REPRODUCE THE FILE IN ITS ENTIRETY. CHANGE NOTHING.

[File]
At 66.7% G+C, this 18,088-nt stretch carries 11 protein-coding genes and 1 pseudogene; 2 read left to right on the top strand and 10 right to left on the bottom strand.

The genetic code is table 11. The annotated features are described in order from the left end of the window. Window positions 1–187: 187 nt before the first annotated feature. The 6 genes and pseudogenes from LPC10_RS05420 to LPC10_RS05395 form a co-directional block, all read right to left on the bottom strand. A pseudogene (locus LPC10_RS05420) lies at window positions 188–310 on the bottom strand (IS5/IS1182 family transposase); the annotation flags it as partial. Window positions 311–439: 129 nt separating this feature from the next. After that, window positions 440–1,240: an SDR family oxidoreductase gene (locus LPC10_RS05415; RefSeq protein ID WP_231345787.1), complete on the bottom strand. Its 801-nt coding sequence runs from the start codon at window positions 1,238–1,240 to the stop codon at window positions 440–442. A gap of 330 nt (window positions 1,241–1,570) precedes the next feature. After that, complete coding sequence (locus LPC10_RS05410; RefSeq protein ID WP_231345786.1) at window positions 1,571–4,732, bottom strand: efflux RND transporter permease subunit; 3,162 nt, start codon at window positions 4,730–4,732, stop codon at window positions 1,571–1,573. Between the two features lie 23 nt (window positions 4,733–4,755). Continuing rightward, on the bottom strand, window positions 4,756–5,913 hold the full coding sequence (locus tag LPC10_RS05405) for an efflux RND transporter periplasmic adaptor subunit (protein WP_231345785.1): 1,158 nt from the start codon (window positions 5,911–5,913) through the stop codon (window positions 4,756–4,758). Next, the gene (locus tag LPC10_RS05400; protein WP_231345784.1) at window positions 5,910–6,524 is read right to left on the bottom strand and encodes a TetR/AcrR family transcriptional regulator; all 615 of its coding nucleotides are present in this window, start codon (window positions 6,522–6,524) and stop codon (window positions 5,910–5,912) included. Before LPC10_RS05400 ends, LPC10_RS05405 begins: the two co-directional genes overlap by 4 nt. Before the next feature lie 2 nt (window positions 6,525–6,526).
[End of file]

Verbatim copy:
At 66.7% G+C, this 18,088-nt stretch carries 11 protein-coding genes and 1 pseudogene; 2 read left to right on the top strand and 10 right to left on the bottom strand.

The genetic code is table 11. The annotated features are described in order from the left end of the window. Window positions 1–187: 187 nt before the first annotated feature. The 6 genes and pseudogenes from LPC10_RS05420 to LPC10_RS05395 form a co-directional block, all read right to left on the bottom strand. A pseudogene (locus LPC10_RS05420) lies at window positions 188–310 on the bottom strand (IS5/IS1182 family transposase); the annotation flags it as partial. Window positions 311–439: 129 nt separating this feature from the next. After that, window positions 440–1,240: an SDR family oxidoreductase gene (locus LPC10_RS05415; RefSeq protein ID WP_231345787.1), complete on the bottom strand. Its 801-nt coding sequence runs from the start codon at window positions 1,238–1,240 to the stop codon at window positions 440–442. A gap of 330 nt (window positions 1,241–1,570) precedes the next feature. After that, complete coding sequence (locus LPC10_RS05410; RefSeq protein ID WP_231345786.1) at window positions 1,571–4,732, bottom strand: efflux RND transporter permease subunit; 3,162 nt, start codon at window positions 4,730–4,732, stop codon at window positions 1,571–1,573. Between the two features lie 23 nt (window positions 4,733–4,755). Continuing rightward, on the bottom strand, window positions 4,756–5,913 hold the full coding sequence (locus tag LPC10_RS05405) for an efflux RND transporter periplasmic adaptor subunit (protein WP_231345785.1): 1,158 nt from the start codon (window positions 5,911–5,913) through the stop codon (window positions 4,756–4,758). Next, the gene (locus tag LPC10_RS05400; protein WP_231345784.1) at window positions 5,910–6,524 is read right to left on the bottom strand and encodes a TetR/AcrR family transcriptional regulator; all 615 of its coding nucleotides are present in this window, start codon (window positions 6,522–6,524) and stop codon (window positions 5,910–5,912) included. Before LPC10_RS05400 ends, LPC10_RS05405 begins: the two co-directional genes overlap by 4 nt. Before the next feature lie 2 nt (window positions 6,525–6,526).